This document contains the working group's answers to questions about KID implementation. The answers are not necessarily definitive and they might not be suitable for every circumstance. This document is not meant to be an industry standard or a guide to best practice but it represents the view from a group of market participants. The Q&A has not been validated by any regulator. It does not diminish the management company's or the investment company's responsibility to comply with the EU Regulation 583/2010 on the KID, CESR's related guidelines and technical advice papers and any other European or national law or regulation. This document must not be relied upon as advice and is provided without any warranty of any kind and neither ALFI nor its members who contributed to this document accept any liability whatsoever for any action taken in reliance upon it.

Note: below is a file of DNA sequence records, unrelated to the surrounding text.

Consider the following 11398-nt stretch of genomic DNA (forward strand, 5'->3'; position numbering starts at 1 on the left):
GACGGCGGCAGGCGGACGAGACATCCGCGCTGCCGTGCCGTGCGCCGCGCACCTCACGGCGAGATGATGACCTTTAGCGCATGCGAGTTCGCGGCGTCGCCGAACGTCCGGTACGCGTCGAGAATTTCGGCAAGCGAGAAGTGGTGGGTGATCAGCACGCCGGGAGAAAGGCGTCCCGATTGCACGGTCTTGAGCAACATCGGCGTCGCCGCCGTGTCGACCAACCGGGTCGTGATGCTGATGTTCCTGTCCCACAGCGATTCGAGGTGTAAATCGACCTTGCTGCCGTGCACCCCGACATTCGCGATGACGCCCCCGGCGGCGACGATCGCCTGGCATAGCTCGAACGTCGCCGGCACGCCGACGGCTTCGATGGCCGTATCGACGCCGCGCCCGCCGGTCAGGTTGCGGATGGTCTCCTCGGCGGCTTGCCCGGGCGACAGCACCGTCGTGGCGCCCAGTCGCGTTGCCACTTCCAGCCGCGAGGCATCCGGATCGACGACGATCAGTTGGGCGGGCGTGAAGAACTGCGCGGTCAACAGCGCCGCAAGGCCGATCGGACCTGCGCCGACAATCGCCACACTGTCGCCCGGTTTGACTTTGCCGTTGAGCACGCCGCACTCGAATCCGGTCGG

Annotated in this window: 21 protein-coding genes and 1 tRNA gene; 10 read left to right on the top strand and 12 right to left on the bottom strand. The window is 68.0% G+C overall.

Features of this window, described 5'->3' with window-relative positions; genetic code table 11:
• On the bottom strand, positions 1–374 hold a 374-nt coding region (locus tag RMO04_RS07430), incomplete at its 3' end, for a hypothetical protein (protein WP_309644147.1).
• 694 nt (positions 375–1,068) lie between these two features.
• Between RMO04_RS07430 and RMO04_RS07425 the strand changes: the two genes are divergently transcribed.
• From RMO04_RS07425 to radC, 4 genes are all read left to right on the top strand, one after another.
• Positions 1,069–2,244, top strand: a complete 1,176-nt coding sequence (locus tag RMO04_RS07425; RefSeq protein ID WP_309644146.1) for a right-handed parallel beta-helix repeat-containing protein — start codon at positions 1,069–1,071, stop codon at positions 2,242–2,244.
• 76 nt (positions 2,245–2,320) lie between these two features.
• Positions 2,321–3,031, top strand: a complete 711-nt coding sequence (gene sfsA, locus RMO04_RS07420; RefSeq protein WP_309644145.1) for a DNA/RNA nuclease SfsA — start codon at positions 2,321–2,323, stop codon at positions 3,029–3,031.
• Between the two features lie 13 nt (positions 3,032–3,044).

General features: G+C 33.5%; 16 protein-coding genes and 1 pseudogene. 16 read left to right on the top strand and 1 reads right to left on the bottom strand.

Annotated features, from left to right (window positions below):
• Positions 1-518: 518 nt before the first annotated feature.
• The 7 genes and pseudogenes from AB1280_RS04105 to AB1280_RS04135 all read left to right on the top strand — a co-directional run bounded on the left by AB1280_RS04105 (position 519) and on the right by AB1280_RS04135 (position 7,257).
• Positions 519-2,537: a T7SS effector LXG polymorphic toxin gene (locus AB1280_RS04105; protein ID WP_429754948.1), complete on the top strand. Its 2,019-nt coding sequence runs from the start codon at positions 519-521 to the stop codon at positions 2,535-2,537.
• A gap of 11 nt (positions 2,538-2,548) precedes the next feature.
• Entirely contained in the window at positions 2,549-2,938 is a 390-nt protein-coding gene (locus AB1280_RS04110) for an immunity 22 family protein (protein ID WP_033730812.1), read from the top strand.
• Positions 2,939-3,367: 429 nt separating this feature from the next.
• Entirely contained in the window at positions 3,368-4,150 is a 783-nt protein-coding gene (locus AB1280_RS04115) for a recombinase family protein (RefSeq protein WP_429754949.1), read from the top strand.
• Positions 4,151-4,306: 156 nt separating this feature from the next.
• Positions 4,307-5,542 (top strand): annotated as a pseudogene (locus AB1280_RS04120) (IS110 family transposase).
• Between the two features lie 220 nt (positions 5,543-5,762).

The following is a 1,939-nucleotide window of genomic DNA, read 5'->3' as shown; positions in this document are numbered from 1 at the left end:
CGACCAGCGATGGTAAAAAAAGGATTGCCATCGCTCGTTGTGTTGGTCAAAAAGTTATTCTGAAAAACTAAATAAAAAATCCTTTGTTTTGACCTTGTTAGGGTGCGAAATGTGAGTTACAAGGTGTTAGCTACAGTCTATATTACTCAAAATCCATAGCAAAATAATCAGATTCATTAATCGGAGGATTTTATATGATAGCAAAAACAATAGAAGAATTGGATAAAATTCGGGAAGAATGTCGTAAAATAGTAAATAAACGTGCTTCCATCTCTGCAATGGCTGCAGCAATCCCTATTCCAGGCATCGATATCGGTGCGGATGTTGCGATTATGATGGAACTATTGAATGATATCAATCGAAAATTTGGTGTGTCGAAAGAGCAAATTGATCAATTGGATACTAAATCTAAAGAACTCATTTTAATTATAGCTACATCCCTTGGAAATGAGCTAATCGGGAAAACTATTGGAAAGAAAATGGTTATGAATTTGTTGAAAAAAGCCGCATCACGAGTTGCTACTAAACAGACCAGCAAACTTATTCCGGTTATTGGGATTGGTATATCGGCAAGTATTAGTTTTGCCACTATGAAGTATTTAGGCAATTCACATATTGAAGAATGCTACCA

This document may be amended without prior notice to incorporate new material and to amend previously published material where the working group considers it appropriate. ALFI will publish amended copies of this document to its members, showing marked-up changes from the immediately preceding copy.
The titles used in this document are references to the relevant recitals, chapters, sections and articles of the EU Regulation 583/2010 and associated CESR guidelines and consultation papers.
Confirming its position as leading European Investment fund center, Luxembourg is again the first European Member State to have officialy stepped in the implementation process off Directive 2009/65/EC (the UCITS IV Directive) by depositing a bill with Luxembourg Parliament on 6 August 2010 in order to implement Level 1 provisions of the UCITS IV directive into national law.
On August 6, 2010, the Luxembourg Government submitted to the Chamber of Representatives a draft law, the main objective of which is the implementation of the EU Directive 2009/65/CE (“UCITS IV Directive”). The draft law also includes some additional changes for investment funds, in particular in respect of taxes.